The day before yesterday, President Trump held a press conference. He stood in front of a large slide, titled “goals of community mitigation”. The slide showed the two, now-ubiquitous curves of intervention and non-intervention. In smaller script, by the flattened curve, it read “100-240,000”. Up to 200,000 may die if America followed containment measures “almost perfectly”, said Dr Deborah Birx, the White House coronavirus coordinator. She said many states had yet to put strict stay-at-home measures in place; 240,000 is death on an unimaginable scale – it’s the city of Wellington. It’s every student at a state secondary school in Aotearoa. It’s more than the population of Samoa.
April 2-6 – 57,159 cases, 1,867 deaths
In a quarantined apartment, most of the work is getting through the boredom, loneliness and anxiety – I know I’m insufferably lucky that those are my primary challenges.
Inside, life is mundane, uneventful, and utterly domestic. Outside, just out of sight, the catastrophe rolls on. The dissonance deepens the longer I remain indoors – the enormity of events outside, the smallness of events inside.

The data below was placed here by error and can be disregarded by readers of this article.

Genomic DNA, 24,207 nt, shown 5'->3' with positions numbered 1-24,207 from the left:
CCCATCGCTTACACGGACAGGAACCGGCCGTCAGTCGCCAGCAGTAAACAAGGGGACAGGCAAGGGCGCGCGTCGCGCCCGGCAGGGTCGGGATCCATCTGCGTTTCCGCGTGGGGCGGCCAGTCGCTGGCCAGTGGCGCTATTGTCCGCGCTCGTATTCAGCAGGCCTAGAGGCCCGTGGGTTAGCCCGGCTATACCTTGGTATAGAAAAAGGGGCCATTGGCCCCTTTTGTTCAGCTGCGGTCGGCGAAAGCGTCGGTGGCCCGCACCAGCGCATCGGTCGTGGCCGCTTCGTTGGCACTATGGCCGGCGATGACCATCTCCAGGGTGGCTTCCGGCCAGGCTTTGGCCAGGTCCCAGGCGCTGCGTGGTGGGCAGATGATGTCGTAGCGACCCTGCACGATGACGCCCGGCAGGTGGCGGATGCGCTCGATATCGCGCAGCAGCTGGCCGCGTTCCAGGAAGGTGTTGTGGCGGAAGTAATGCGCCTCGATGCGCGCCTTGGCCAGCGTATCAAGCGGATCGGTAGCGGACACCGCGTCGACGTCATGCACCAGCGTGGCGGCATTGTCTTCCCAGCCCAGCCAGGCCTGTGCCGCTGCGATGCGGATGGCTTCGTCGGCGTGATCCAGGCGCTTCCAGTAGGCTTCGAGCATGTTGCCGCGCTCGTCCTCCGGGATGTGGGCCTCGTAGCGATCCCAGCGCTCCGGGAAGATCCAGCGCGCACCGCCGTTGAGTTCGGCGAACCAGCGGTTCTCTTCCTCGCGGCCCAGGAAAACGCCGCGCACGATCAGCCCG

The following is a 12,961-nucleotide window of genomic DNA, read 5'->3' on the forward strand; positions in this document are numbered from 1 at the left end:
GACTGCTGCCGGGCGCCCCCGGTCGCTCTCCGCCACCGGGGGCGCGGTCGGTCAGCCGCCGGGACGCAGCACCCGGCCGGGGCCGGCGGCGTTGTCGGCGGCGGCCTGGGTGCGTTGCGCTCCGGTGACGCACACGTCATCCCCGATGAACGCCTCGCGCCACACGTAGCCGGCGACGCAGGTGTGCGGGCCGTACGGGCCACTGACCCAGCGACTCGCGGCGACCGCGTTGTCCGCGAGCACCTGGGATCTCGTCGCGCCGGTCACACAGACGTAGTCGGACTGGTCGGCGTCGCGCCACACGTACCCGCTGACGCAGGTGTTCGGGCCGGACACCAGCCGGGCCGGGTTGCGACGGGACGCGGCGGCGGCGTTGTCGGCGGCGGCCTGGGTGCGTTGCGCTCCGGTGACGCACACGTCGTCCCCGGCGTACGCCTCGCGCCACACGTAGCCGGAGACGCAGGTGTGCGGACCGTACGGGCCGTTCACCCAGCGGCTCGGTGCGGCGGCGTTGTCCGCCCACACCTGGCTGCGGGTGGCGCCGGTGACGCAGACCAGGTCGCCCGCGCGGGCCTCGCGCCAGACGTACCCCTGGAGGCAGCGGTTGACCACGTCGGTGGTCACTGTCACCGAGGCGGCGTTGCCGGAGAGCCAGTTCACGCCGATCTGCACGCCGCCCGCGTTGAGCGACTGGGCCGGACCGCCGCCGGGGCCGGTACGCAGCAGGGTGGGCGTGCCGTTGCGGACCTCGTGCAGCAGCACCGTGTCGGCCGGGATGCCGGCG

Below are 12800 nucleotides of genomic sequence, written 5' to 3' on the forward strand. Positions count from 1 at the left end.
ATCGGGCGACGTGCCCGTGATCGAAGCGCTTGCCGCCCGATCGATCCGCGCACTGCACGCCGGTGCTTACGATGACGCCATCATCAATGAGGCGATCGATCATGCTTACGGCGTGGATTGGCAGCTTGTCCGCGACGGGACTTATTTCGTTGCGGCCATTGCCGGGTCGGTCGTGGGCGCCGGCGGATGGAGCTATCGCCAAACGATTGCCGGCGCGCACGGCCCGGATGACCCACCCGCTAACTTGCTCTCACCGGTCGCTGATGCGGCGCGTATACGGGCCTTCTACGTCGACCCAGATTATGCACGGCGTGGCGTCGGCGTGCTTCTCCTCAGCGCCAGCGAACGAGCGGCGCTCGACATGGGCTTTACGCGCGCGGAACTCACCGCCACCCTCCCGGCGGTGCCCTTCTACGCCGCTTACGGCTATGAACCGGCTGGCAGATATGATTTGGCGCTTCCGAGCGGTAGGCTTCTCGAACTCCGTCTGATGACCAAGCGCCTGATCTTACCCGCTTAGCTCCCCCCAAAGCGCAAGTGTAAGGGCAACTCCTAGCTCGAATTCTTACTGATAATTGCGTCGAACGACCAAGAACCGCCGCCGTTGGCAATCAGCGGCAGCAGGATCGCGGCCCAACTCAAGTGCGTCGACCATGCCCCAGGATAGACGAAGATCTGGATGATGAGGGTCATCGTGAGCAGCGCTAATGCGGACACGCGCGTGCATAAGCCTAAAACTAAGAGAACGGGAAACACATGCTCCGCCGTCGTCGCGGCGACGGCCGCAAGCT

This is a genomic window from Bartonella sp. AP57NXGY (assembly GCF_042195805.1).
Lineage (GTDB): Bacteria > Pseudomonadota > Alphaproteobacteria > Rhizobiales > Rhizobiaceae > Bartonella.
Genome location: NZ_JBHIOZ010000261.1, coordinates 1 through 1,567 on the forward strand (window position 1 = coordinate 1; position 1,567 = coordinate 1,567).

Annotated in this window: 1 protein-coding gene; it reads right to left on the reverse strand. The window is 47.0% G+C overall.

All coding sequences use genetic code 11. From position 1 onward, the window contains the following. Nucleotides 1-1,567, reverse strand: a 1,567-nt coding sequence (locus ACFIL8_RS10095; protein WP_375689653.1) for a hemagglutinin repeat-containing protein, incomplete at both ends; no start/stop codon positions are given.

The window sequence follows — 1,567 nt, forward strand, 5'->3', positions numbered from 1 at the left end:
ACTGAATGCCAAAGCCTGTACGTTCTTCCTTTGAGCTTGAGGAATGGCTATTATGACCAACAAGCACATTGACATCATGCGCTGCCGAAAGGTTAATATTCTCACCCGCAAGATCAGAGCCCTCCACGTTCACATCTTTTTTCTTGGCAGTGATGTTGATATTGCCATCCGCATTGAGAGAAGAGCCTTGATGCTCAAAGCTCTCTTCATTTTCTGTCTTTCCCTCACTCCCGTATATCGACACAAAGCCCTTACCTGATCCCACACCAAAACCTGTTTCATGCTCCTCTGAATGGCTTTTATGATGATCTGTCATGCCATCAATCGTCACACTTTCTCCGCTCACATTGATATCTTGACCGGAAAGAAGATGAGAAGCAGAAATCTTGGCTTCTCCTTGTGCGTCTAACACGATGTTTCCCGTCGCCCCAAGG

It is like trying to make your brain exist in two places at once. The Times reports that some hospital morgues are filling. They start to park refrigerated trucks outside to hold the bodies. When I hear this, I walk a circle around the apartment and stop to press my thumb into the soil of a potted plant to check if it’s overwatered. Some hospitals are reaching capacity now and you see on TV sick people lining up outside for hours. At home, I make another cup of tea. While I adjust my laptop angle for another Zoom meeting, a colleague says a temporary morgue has been constructed on his block. In Texas, an official argues to reopen the shops, to embrace the spread, and allow over-70s to fend for themselves. Last week, Trump announced he wanted the country’s restrictions lifted for Easter so the economy can recover. Podcast hosts start to debate how many lives – hundreds of thousands? Millions? – are worth sacrificing to keep the US economy rolling. I open Youtube to Yoga with Adriene and spread a mat in the space beside the coffee table.